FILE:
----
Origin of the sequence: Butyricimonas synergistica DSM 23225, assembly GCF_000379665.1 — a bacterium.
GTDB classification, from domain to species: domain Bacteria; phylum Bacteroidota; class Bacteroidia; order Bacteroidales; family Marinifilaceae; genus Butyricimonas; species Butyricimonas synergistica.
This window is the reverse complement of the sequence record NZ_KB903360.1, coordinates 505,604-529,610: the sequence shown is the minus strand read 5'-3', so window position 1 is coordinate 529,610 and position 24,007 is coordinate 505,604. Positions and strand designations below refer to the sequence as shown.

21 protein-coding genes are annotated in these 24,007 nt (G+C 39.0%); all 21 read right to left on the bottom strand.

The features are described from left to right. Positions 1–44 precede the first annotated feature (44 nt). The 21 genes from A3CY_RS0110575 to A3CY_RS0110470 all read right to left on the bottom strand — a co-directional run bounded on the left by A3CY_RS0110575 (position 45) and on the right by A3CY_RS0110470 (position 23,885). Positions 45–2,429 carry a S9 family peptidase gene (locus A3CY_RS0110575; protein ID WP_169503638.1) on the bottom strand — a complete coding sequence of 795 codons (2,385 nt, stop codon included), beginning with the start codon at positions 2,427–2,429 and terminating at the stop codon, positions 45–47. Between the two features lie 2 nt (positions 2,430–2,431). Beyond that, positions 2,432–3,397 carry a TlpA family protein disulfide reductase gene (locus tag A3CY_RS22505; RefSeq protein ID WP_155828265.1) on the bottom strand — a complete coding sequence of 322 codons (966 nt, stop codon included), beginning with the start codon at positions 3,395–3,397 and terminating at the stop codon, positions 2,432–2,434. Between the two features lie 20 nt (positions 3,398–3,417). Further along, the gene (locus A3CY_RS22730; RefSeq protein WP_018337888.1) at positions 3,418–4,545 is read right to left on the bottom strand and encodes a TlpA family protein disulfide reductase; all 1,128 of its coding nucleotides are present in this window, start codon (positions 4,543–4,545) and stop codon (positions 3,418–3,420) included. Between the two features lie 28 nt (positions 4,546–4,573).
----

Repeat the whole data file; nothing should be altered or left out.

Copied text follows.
Origin of the sequence: Butyricimonas synergistica DSM 23225, assembly GCF_000379665.1 — a bacterium.
GTDB classification, from domain to species: domain Bacteria; phylum Bacteroidota; class Bacteroidia; order Bacteroidales; family Marinifilaceae; genus Butyricimonas; species Butyricimonas synergistica.
This window is the reverse complement of the sequence record NZ_KB903360.1, coordinates 505,604-529,610: the sequence shown is the minus strand read 5'-3', so window position 1 is coordinate 529,610 and position 24,007 is coordinate 505,604. Positions and strand designations below refer to the sequence as shown.

21 protein-coding genes are annotated in these 24,007 nt (G+C 39.0%); all 21 read right to left on the bottom strand.

The features are described from left to right. Positions 1–44 precede the first annotated feature (44 nt). The 21 genes from A3CY_RS0110575 to A3CY_RS0110470 all read right to left on the bottom strand — a co-directional run bounded on the left by A3CY_RS0110575 (position 45) and on the right by A3CY_RS0110470 (position 23,885). Positions 45–2,429 carry a S9 family peptidase gene (locus A3CY_RS0110575; protein ID WP_169503638.1) on the bottom strand — a complete coding sequence of 795 codons (2,385 nt, stop codon included), beginning with the start codon at positions 2,427–2,429 and terminating at the stop codon, positions 45–47. Between the two features lie 2 nt (positions 2,430–2,431). Beyond that, positions 2,432–3,397 carry a TlpA family protein disulfide reductase gene (locus tag A3CY_RS22505; RefSeq protein ID WP_155828265.1) on the bottom strand — a complete coding sequence of 322 codons (966 nt, stop codon included), beginning with the start codon at positions 3,395–3,397 and terminating at the stop codon, positions 2,432–2,434. Between the two features lie 20 nt (positions 3,398–3,417). Further along, the gene (locus A3CY_RS22730; RefSeq protein WP_018337888.1) at positions 3,418–4,545 is read right to left on the bottom strand and encodes a TlpA family protein disulfide reductase; all 1,128 of its coding nucleotides are present in this window, start codon (positions 4,543–4,545) and stop codon (positions 3,418–3,420) included. Between the two features lie 28 nt (positions 4,546–4,573).